Hops provide a key component to many styles of beer. Whether it be the assertive, pungent bitterness of your favorite IPA or the subtle spiciness of a classic Pilsner, this diverse ingredient has helped shape Craft Beer into what it is today. Yet after we’ve boiled the hops, how do we separate them from the wort?
One simple way is to sift it through a mesh, or plastic strainer. Another option is a hop bag. The hop bag allows constant separation, but allows the hops to be fully utilized during the boil. During the brew process hops additions are put directly into the mesh bag and once the beer is cool and ready to transfer the bag is completely removed.
Other options that will help with hop separation are either Whirlpooling or Cold Crashing.
This is a very easy technique that lends wonderful additions to the taste, and overall appearance of your brew. No matter how careful we are in the brew process, we will always be left with some amount of sediment wort. By utilizing the whirlpool technique, we can remove some of that unwanted sediment from our wort before transferring it into the fermenter. This helps the clarity and mouthfeel of the finished beer.
Before we begin, allow us to explain the basic function of the whirlpool technique. The idea is to force the sediment to pool to the bottom of your brew pot with a vortex, therefore bringing it out of suspension in your wort. By doing this, we are then able to remove the wort from the brew pot and leave all of the unwanted particles behind.
This process is typically done after we’ve cooled our wort, but before we transfer it to our fermenter. After we’ve cooled the wort to below 75 degrees, we’ll remove it from the ice bath and place it on a flat surface. Be sure to set it in the same area you intend to transfer your wort to the fermenter.
To begin, grab a sanitized spoon and start to stir. Make sure to stir well enough to create a small whirlpool, but not so hard as to cause the wort to splash around violently. Once you’ve created a steady whirlpool, quickly remove the spoon mid-stir, cover the pot and simply let the whirlpool run its course. After about 10 minutes, you should see a noticeable difference in the clarity of your wort.
At this point, most of our particles have settled to the bottom of our brew pot. Now we can begin the transfer to the fermenter. Start by setting up the sanitized, one gallon carboy and funnel. Then simply grab your brew pot and begin to gently pour you wort into the carboy. Make sure to do this as gently as possible, as to not disturb the bed of sediment on the bottom. Continue pouring until you’ve separated the clear liquid from the sediment, then stop and set the brew pot aside.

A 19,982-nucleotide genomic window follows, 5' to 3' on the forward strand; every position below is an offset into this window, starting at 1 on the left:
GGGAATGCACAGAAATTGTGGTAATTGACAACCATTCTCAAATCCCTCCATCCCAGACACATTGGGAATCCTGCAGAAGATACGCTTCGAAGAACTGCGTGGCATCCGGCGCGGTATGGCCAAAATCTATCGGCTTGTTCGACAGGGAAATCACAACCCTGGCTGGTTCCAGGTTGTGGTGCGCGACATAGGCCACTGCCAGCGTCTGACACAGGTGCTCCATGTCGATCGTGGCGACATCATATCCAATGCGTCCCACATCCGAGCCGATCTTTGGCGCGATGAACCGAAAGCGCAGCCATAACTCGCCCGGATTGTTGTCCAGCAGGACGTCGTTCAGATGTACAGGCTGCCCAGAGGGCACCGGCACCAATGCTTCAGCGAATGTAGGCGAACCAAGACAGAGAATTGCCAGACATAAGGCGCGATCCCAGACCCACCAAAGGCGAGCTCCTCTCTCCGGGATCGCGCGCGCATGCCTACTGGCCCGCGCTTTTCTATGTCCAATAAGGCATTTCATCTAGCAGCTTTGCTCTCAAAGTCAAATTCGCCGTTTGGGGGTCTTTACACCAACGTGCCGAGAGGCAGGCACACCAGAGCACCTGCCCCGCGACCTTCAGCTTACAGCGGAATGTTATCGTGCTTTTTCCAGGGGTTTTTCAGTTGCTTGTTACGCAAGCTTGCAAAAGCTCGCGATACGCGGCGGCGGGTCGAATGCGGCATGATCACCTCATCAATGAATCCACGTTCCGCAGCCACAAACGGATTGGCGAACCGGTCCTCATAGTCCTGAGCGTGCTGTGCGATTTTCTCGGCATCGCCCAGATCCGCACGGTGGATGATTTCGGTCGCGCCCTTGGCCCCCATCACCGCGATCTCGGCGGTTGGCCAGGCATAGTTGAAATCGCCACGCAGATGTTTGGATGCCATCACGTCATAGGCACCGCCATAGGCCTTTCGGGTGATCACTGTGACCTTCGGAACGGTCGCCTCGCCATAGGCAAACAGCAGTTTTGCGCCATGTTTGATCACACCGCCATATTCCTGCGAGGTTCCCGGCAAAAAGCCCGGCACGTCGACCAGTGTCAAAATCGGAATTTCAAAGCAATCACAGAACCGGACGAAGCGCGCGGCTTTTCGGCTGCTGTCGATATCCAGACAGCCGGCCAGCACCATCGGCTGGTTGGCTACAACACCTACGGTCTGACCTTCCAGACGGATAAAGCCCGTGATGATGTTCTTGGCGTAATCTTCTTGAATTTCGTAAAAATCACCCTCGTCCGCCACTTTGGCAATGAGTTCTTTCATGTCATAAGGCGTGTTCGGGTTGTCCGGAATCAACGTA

As brewers we have an immense passion for the beer brewing process, but at the end of the day it’s the yeast doing the heavy lifting. As they say “Brewers make wort; yeast makes beer." Yeast is not only responsible for the alcohol and carbonation, but a massive array of flavors and aromas. Because of this, it’s best to keep these little critters as happy as possible and temperature control is one variable that can attribute greatly to the finished product.
Our ale yeast can function in a wide temperature range but thrive within 60-75 degrees. For most of you out there, this is about the average household ambient temp. However, if the temperature where your brew ferments is outside of the given window, there are a few simple options to help your yeast thrive!
If your fermentation area is on the colder side, there are a number of quick fixes. First, simply wrap the one gallon carboy in a thick towel, or blanket. Once it begins fermentation it will generate heat and the covering will allow the vessel to essentially heat itself up about 5 degrees. Should your temperature be even lower than that, consider keeping the carboy on heating pad set to low. Obviously we want to make sure the outside of the carboy is dry and shows zero sign of leaking. This should aid to give you a little more control of the heat as well.